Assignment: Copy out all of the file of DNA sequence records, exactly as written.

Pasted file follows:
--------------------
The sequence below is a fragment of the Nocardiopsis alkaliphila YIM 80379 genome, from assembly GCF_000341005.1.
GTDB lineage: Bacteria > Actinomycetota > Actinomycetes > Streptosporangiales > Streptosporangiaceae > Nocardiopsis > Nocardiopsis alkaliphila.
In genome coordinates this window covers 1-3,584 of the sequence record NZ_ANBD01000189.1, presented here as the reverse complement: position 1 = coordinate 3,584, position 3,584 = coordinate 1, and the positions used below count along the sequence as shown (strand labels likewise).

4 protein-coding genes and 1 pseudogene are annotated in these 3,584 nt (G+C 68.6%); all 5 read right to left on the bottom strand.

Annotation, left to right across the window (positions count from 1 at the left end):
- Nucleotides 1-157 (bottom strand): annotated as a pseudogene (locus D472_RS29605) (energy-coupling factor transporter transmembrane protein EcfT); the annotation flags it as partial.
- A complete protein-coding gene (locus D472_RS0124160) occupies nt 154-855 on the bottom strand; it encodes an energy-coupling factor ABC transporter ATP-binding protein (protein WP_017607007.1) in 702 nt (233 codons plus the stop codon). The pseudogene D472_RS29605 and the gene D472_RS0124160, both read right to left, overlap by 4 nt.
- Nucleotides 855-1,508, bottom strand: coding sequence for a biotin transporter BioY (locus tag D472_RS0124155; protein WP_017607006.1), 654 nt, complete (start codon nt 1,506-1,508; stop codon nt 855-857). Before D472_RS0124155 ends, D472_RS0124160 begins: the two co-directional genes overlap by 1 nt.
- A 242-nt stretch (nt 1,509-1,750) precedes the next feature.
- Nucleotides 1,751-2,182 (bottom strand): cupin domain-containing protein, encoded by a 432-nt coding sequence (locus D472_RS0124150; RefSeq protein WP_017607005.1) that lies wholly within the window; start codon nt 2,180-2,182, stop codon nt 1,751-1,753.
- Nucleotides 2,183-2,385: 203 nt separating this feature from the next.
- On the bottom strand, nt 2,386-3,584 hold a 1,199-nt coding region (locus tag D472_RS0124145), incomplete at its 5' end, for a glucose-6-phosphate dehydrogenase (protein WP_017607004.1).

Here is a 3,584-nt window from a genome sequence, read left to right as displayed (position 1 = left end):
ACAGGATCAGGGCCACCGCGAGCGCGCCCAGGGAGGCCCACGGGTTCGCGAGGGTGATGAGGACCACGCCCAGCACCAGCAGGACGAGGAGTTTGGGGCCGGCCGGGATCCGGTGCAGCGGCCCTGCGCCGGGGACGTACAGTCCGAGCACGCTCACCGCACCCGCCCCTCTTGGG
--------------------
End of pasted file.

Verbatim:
The sequence below is a fragment of the Nocardiopsis alkaliphila YIM 80379 genome, from assembly GCF_000341005.1.
GTDB lineage: Bacteria > Actinomycetota > Actinomycetes > Streptosporangiales > Streptosporangiaceae > Nocardiopsis > Nocardiopsis alkaliphila.
In genome coordinates this window covers 1-3,584 of the sequence record NZ_ANBD01000189.1, presented here as the reverse complement: position 1 = coordinate 3,584, position 3,584 = coordinate 1, and the positions used below count along the sequence as shown (strand labels likewise).

4 protein-coding genes and 1 pseudogene are annotated in these 3,584 nt (G+C 68.6%); all 5 read right to left on the bottom strand.

Annotation, left to right across the window (positions count from 1 at the left end):
- Nucleotides 1-157 (bottom strand): annotated as a pseudogene (locus D472_RS29605) (energy-coupling factor transporter transmembrane protein EcfT); the annotation flags it as partial.
- A complete protein-coding gene (locus D472_RS0124160) occupies nt 154-855 on the bottom strand; it encodes an energy-coupling factor ABC transporter ATP-binding protein (protein WP_017607007.1) in 702 nt (233 codons plus the stop codon). The pseudogene D472_RS29605 and the gene D472_RS0124160, both read right to left, overlap by 4 nt.
- Nucleotides 855-1,508, bottom strand: coding sequence for a biotin transporter BioY (locus tag D472_RS0124155; protein WP_017607006.1), 654 nt, complete (start codon nt 1,506-1,508; stop codon nt 855-857). Before D472_RS0124155 ends, D472_RS0124160 begins: the two co-directional genes overlap by 1 nt.
- A 242-nt stretch (nt 1,509-1,750) precedes the next feature.
- Nucleotides 1,751-2,182 (bottom strand): cupin domain-containing protein, encoded by a 432-nt coding sequence (locus D472_RS0124150; RefSeq protein WP_017607005.1) that lies wholly within the window; start codon nt 2,180-2,182, stop codon nt 1,751-1,753.
- Nucleotides 2,183-2,385: 203 nt separating this feature from the next.
- On the bottom strand, nt 2,386-3,584 hold a 1,199-nt coding region (locus tag D472_RS0124145), incomplete at its 5' end, for a glucose-6-phosphate dehydrogenase (protein WP_017607004.1).

Here is a 3,584-nt window from a genome sequence, read left to right as displayed (position 1 = left end):
ACAGGATCAGGGCCACCGCGAGCGCGCCCAGGGAGGCCCACGGGTTCGCGAGGGTGATGAGGACCACGCCCAGCACCAGCAGGACGAGGAGTTTGGGGCCGGCCGGGATCCGGTGCAGCGGCCCTGCGCCGGGGACGTACAGTCCGAGCACGCTCACCGCACCCGCCCCTCTTGGG